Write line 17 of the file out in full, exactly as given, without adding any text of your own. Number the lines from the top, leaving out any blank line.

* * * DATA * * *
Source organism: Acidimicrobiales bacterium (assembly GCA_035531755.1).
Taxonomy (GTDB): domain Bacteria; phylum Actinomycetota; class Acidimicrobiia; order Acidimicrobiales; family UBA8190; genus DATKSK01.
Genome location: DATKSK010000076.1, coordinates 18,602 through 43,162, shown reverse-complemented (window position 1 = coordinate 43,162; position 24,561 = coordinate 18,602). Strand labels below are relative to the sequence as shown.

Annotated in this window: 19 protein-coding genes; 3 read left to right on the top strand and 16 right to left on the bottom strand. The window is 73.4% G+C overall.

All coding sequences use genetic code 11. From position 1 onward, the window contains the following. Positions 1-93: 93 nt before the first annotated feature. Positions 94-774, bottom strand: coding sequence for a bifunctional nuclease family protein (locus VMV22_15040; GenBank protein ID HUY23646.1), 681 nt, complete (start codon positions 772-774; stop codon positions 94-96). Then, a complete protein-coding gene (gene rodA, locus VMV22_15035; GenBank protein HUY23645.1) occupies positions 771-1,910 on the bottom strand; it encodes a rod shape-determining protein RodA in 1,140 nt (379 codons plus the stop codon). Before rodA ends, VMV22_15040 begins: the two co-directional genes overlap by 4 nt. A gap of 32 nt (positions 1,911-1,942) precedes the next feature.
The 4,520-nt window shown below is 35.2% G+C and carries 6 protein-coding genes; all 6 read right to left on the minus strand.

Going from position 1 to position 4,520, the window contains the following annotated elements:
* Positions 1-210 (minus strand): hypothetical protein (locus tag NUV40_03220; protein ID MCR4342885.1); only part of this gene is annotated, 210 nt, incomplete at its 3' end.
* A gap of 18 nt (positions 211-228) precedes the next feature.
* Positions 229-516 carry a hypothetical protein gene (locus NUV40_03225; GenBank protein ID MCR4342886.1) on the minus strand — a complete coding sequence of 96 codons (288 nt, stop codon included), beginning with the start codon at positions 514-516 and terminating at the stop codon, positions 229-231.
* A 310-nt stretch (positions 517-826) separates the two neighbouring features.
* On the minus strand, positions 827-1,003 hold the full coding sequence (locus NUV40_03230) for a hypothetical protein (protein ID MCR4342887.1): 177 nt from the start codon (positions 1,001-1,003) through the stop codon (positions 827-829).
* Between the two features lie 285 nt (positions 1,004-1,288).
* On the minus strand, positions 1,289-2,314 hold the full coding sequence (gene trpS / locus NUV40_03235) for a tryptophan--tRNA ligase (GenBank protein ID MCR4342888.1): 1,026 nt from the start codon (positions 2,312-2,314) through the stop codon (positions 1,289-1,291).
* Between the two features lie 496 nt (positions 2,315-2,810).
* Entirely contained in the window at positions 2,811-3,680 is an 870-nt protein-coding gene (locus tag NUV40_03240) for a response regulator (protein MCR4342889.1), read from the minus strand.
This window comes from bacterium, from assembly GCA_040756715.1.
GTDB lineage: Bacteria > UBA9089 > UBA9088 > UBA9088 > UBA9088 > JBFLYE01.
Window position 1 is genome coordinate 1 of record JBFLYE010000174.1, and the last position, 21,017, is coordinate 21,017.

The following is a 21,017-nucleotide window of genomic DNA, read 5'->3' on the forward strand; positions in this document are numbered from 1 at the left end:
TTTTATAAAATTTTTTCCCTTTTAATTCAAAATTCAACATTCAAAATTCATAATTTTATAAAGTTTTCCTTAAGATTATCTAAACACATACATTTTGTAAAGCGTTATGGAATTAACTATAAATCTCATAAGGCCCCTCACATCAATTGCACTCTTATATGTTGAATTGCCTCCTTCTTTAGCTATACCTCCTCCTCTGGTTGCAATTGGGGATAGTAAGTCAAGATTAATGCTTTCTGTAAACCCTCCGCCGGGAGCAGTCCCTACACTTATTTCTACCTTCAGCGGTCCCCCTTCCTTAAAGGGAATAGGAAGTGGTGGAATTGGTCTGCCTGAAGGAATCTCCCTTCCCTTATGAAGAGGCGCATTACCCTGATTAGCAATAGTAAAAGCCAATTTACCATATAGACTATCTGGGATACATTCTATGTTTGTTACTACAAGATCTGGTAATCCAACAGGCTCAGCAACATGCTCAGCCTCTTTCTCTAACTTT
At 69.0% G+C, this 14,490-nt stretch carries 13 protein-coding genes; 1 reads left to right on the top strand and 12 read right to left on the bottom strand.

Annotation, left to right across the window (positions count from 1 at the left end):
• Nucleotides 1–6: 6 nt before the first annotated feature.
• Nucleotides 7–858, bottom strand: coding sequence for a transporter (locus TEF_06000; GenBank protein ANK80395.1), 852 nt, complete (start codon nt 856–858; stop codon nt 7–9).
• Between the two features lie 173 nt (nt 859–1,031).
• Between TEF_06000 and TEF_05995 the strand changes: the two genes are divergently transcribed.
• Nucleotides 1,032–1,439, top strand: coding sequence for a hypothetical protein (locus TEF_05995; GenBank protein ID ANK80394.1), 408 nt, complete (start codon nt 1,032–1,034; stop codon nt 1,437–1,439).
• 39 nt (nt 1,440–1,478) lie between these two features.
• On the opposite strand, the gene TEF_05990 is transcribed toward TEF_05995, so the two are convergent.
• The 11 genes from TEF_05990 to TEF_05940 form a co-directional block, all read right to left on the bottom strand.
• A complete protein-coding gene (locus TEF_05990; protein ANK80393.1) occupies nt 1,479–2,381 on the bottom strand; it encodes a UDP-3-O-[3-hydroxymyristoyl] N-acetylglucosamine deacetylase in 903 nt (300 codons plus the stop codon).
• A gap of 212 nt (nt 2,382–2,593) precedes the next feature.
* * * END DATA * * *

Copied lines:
This window comes from bacterium, from assembly GCA_040756715.1.